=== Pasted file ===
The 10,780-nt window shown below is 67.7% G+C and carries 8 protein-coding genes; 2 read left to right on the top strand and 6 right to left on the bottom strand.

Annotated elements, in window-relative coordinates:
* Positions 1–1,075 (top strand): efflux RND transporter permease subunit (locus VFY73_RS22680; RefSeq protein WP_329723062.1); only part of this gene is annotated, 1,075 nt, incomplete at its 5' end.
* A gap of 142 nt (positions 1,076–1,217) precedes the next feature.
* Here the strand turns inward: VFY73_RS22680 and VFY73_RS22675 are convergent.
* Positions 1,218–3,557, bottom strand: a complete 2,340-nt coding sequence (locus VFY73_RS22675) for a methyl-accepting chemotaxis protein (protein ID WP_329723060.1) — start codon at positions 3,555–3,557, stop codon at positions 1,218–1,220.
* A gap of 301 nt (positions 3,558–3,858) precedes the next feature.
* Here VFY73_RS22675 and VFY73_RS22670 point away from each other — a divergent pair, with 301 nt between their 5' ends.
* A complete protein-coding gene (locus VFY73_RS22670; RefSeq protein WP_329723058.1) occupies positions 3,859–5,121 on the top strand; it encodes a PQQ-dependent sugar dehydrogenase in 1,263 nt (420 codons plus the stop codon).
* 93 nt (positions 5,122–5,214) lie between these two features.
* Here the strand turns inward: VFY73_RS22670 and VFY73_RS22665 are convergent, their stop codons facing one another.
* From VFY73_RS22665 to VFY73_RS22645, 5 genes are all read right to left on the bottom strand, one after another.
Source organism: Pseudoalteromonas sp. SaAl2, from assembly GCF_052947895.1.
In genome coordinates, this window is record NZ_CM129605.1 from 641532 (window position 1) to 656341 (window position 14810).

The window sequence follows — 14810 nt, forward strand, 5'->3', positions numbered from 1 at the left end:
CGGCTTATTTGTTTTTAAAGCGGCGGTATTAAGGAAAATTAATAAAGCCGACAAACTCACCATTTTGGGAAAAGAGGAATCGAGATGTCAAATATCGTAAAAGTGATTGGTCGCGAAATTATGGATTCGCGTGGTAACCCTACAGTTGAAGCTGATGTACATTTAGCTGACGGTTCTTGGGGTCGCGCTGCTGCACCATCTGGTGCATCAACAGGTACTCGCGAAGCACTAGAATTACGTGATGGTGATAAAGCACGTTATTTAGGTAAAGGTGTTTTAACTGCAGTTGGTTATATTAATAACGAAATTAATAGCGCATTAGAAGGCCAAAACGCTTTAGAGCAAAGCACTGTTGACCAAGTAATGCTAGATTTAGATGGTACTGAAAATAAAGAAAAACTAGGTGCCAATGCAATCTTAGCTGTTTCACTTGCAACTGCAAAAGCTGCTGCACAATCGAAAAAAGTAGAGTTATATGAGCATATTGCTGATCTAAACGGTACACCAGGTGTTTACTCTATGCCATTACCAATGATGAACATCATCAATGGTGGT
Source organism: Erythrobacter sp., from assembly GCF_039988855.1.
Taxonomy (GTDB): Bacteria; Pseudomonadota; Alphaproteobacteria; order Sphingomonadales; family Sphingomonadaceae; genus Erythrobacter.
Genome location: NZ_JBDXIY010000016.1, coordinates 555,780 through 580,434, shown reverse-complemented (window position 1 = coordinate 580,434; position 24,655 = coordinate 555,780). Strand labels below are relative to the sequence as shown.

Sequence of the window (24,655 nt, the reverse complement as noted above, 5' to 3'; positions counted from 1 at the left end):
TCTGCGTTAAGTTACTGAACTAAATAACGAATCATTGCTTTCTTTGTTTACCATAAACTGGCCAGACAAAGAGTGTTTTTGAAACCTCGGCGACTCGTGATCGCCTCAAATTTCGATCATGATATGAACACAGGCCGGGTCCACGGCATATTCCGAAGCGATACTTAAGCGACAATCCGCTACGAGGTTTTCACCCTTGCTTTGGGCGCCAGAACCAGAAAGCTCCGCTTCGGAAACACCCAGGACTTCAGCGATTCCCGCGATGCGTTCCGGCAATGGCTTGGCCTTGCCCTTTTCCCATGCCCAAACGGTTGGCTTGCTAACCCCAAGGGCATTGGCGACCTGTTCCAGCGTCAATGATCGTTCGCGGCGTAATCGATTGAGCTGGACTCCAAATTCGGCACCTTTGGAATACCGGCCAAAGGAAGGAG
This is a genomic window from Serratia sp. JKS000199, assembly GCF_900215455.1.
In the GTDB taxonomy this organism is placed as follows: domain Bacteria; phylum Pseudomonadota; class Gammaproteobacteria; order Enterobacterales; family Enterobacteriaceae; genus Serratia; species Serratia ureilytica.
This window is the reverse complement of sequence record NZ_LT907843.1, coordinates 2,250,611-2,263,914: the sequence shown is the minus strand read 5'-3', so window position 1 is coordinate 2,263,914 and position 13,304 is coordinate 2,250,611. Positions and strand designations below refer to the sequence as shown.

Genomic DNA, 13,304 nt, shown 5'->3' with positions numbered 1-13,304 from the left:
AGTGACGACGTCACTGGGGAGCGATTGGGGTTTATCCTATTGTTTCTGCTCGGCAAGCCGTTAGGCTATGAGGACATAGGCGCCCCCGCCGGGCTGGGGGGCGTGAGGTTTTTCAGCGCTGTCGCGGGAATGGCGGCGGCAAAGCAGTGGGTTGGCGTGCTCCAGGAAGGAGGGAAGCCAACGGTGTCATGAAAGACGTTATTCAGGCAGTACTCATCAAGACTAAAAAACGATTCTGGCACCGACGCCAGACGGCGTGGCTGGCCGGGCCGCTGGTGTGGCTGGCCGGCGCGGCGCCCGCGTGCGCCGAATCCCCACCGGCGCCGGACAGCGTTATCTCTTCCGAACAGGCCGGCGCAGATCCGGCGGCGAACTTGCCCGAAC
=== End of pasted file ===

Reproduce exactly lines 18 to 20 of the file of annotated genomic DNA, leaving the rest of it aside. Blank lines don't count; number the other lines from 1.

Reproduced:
Taxonomy (GTDB): Bacteria; Pseudomonadota; Alphaproteobacteria; order Sphingomonadales; family Sphingomonadaceae; genus Erythrobacter.
Genome location: NZ_JBDXIY010000016.1, coordinates 555,780 through 580,434, shown reverse-complemented (window position 1 = coordinate 580,434; position 24,655 = coordinate 555,780). Strand labels below are relative to the sequence as shown.

Sequence of the window (24,655 nt, the reverse complement as noted above, 5' to 3'; positions counted from 1 at the left end):